Bugs are generally so small that you may assume any noise they make is inaudible to humans, but this isn’t always the case! Some spiders make noises that are loud enough to reach the human ear, but how do they do it – and why?
What noise does a spider make?
Most spiders make no sounds at all, but a few arachnid species can produce noises. Many species of tarantula make a hissing sound and other spiders, like the wolf spider produce a ‘purring’ noise.
How do spiders make noise?
Some spiders can ‘purr,’ but they don’t have vocal cords. This means that they can’t make sounds using their mouths, like animals do. Instead, spiders rely on vibrations to produce noises.
Male wolf spiders position themselves on surfaces that vibrate easily (for example, dried leaves), then use their pedipalps (jaw-like structures) to produce vibrations.
This creates a ‘purring’ sound that can be loud enough to be noticed by humans.
Giant tarantulas are another type of noisy arachnid that will make a hissing sound if disturbed or threatened. Like other spider species, they lack vocal cords and instead rub their forelegs and pedipalps together to create noise. The tiny hairs that cover these appendages rasp against one another as they are rubbed together and produce a hissing sound.
Why do spiders make noise?
Spiders usually make noise do one of two reasons; to attract a mate, or to ward off a threat.
In the case of the wolf spider, their seductive purrs are intended to attract female spiders. Researchers have found that female wolf spiders use their legs to pick up on the vibrations produced by the males, and will use this signal to locate the potential mate. In turn, the male wolf spiders were found to produce vibrations in response to scent cues from nearby female spiders.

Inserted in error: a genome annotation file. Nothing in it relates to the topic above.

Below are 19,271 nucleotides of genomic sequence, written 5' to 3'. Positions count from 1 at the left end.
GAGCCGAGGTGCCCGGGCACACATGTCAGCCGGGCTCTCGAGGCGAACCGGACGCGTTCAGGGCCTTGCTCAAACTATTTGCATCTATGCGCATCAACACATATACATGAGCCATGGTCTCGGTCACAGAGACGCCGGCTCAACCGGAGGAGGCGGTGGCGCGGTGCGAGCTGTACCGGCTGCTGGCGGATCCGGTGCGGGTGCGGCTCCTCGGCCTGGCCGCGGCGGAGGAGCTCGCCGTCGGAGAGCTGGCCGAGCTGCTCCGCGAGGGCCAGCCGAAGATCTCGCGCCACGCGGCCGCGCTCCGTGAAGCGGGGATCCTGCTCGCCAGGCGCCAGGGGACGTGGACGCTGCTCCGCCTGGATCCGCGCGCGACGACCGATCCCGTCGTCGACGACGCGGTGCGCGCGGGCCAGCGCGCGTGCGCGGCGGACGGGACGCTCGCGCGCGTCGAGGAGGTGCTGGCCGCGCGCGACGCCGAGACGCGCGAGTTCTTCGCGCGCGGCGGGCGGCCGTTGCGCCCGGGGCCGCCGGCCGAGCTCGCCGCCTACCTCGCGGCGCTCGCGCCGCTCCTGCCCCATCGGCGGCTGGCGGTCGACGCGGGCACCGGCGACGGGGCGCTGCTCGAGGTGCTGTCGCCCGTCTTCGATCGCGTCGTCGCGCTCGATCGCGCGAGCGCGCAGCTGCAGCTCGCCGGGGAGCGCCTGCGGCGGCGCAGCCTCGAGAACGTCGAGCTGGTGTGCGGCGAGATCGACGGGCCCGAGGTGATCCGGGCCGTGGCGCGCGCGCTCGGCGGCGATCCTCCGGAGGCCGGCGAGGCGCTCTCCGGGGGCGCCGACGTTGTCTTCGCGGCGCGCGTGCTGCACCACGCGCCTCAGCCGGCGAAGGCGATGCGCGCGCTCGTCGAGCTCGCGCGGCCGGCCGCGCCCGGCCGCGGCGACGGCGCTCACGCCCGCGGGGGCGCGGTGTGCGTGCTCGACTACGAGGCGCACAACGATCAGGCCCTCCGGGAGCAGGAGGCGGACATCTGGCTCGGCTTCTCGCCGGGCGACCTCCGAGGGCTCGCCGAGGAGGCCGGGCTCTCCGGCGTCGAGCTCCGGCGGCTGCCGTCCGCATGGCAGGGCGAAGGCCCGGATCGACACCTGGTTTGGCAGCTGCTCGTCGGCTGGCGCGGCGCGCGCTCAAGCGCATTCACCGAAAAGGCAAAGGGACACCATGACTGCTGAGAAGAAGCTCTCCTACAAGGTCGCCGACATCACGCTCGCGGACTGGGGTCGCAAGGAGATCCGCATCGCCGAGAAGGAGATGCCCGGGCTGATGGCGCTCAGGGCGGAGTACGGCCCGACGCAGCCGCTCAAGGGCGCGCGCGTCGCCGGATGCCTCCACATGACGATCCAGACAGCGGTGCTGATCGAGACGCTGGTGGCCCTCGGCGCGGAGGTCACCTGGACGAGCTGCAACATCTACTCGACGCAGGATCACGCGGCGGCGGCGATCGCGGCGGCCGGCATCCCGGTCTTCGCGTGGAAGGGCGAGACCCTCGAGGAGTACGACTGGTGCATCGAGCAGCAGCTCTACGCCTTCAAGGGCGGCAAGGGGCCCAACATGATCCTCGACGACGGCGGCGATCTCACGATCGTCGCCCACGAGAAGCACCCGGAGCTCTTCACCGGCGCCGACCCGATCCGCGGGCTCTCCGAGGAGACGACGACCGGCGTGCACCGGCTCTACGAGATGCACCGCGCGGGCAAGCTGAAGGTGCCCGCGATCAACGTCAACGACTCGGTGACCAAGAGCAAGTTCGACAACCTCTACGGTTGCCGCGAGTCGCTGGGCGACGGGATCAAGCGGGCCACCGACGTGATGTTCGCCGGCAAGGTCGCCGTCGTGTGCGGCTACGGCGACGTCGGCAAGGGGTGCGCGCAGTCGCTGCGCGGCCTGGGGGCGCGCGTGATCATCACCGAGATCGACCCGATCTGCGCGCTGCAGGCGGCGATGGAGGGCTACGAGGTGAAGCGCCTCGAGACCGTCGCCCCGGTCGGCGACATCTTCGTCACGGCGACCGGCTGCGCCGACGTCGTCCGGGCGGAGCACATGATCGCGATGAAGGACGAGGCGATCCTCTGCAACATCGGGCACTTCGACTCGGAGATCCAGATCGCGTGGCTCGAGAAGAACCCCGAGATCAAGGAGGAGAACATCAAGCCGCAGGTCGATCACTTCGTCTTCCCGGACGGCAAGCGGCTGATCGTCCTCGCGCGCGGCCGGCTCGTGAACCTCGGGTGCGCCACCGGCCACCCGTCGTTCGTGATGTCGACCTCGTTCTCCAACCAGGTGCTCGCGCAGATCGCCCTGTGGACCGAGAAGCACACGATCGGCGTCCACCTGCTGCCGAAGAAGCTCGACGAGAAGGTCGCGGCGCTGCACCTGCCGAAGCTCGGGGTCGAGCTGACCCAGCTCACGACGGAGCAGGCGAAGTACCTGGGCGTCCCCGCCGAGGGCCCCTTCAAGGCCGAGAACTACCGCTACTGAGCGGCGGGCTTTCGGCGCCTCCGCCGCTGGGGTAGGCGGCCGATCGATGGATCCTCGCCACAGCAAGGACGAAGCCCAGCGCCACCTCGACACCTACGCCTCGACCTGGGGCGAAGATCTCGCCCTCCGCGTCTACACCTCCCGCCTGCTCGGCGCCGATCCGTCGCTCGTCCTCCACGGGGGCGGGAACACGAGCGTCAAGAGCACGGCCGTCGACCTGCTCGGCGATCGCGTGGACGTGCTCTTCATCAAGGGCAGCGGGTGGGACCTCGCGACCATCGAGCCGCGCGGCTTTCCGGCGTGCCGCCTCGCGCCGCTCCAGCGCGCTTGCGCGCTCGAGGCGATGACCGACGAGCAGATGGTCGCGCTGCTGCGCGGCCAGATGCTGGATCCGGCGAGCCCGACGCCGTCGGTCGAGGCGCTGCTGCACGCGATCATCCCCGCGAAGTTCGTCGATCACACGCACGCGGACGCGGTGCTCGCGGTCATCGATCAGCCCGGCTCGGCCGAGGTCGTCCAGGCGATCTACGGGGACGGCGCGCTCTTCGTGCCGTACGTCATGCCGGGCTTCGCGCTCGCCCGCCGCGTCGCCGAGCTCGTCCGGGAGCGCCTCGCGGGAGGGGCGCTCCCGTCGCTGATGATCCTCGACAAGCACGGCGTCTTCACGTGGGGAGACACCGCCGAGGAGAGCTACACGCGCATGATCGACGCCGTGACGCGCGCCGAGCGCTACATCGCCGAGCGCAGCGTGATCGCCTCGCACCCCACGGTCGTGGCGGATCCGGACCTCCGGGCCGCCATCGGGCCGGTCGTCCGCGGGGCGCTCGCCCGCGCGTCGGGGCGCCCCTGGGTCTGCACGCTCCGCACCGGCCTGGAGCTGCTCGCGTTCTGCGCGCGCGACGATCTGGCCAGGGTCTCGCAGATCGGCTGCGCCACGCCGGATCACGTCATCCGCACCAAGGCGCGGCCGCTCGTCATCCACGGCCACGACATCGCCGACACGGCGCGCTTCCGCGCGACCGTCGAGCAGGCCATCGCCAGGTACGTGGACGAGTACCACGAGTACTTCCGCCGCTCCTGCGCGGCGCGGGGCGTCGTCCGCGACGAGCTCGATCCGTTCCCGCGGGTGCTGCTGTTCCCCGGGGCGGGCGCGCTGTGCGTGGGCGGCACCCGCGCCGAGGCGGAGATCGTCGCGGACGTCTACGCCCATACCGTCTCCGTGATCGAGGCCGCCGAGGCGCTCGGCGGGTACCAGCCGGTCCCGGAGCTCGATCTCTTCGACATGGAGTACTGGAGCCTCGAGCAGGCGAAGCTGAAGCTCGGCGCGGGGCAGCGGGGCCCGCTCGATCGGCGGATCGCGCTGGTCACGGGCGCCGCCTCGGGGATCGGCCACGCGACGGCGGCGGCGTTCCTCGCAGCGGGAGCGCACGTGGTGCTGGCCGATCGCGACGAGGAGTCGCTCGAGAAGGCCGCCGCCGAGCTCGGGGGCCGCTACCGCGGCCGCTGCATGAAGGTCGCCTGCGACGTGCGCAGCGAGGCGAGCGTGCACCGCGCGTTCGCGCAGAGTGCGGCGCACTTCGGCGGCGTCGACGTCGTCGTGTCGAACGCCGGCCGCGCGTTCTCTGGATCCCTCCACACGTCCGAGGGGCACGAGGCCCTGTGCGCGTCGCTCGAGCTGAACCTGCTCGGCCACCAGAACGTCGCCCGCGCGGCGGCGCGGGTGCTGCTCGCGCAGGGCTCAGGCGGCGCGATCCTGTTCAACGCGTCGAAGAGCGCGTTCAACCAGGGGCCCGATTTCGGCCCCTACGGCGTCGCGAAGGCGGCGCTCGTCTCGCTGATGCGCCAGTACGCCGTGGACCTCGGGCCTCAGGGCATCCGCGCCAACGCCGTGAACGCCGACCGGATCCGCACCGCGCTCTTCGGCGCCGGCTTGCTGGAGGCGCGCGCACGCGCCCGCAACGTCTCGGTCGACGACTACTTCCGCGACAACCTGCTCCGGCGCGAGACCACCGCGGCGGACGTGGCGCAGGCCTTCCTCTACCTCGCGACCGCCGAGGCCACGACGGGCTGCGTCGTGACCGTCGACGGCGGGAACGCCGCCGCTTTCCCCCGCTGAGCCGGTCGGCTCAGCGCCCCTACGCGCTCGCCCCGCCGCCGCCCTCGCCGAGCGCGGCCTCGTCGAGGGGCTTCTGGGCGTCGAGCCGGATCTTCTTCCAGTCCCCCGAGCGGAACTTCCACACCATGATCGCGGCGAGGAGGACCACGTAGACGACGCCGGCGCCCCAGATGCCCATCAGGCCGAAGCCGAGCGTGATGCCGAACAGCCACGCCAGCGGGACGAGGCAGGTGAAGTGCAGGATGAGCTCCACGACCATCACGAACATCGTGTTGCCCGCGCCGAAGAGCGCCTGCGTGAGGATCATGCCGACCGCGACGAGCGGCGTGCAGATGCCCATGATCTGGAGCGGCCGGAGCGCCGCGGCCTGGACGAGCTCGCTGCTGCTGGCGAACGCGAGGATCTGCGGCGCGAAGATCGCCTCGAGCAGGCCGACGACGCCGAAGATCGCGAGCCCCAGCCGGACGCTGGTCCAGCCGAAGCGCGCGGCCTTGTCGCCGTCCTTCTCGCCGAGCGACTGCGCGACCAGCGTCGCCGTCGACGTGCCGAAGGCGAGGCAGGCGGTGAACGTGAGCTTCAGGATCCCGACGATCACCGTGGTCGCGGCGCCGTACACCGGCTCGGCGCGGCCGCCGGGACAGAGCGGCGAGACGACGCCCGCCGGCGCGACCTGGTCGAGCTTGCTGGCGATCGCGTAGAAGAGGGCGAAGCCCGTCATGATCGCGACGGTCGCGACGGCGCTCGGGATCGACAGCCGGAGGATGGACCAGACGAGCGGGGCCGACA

Hissing tarantulas, on the other hand, use their noises to warn off potential attackers. By producing an audible sound, they can alert potential threats to their presence and, hopefully, avoid being squashed or eaten.
Most spiders are quiet creatures. Even if they do make a sound, it is often too minute to fall upon human ears. However, there are a few spider species that produce audible noises; most notably, wolf spiders, and tarantulas.
Wolf spiders use their pedipalps to produce vibrations, which can rattle dry leaves around them and create a ‘purring’ noise. The vibrations travel from dry leaf to leaf and are picked up by female wolf spiders, who interpret them as a signal of a potential mate nearby. Many tarantula species also use their pedipalps and forelegs to produce a hissing noise when disturbed, which they use to warn off potential threats.